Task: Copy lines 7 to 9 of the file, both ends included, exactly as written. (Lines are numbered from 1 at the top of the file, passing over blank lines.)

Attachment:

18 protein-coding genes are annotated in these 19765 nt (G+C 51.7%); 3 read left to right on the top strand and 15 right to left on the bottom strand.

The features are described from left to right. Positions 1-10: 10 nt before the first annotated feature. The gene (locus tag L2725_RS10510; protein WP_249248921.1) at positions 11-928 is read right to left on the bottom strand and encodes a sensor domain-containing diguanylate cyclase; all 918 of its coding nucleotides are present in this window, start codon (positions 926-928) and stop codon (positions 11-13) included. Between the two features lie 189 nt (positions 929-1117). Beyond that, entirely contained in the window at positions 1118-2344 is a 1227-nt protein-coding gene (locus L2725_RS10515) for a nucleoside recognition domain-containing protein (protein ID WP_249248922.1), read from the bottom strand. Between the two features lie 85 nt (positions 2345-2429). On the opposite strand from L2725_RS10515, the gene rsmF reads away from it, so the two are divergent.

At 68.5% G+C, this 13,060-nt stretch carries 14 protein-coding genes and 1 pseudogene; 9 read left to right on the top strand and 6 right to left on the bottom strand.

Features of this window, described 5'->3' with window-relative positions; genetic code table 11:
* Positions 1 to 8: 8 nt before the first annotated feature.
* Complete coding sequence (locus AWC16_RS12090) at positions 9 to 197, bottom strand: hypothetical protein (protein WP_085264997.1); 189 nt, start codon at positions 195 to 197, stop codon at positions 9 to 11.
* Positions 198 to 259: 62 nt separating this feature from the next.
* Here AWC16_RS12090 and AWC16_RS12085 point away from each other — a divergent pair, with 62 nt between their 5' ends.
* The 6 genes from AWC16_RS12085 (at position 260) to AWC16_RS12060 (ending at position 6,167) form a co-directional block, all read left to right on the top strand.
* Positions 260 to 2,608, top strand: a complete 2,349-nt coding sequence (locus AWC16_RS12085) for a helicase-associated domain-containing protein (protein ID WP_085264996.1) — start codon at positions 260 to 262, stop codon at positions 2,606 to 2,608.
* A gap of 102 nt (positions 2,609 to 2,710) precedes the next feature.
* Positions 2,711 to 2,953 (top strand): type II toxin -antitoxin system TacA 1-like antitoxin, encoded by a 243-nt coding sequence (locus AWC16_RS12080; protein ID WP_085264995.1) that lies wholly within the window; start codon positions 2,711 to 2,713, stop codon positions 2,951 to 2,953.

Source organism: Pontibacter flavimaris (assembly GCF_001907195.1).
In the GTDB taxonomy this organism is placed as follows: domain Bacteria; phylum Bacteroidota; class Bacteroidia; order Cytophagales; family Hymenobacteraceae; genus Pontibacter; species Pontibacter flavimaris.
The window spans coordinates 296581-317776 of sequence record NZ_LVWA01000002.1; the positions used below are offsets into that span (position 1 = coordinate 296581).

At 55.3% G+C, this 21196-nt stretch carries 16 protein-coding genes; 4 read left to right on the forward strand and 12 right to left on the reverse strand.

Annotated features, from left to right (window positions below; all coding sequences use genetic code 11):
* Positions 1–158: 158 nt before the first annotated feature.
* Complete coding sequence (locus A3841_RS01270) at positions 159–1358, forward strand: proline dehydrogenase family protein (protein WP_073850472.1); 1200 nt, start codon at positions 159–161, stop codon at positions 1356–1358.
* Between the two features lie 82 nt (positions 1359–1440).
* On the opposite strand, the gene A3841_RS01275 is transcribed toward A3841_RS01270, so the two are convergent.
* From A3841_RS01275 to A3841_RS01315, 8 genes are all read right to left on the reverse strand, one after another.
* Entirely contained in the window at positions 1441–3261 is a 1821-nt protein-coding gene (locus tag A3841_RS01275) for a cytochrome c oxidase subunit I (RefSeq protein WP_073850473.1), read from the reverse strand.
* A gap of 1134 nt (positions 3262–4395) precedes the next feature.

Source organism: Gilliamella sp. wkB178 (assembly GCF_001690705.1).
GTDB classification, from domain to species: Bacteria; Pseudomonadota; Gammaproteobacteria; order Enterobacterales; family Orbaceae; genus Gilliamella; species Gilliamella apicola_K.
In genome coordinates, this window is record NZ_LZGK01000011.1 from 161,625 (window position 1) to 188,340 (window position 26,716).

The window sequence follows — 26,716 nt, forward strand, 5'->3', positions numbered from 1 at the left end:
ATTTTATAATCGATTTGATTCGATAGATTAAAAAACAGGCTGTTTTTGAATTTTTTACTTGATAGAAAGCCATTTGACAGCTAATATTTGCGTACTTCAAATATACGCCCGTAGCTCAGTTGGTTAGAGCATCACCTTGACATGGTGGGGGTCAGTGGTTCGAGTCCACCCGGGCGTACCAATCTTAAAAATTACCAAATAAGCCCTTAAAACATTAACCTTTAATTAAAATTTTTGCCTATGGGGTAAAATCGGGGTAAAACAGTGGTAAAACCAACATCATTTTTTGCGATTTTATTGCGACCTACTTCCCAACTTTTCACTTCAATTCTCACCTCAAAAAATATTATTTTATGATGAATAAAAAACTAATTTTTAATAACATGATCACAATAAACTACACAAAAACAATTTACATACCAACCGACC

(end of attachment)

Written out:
* Positions 198 to 259: 62 nt separating this feature from the next.
* Here AWC16_RS12090 and AWC16_RS12085 point away from each other — a divergent pair, with 62 nt between their 5' ends.
* The 6 genes from AWC16_RS12085 (at position 260) to AWC16_RS12060 (ending at position 6,167) form a co-directional block, all read left to right on the top strand.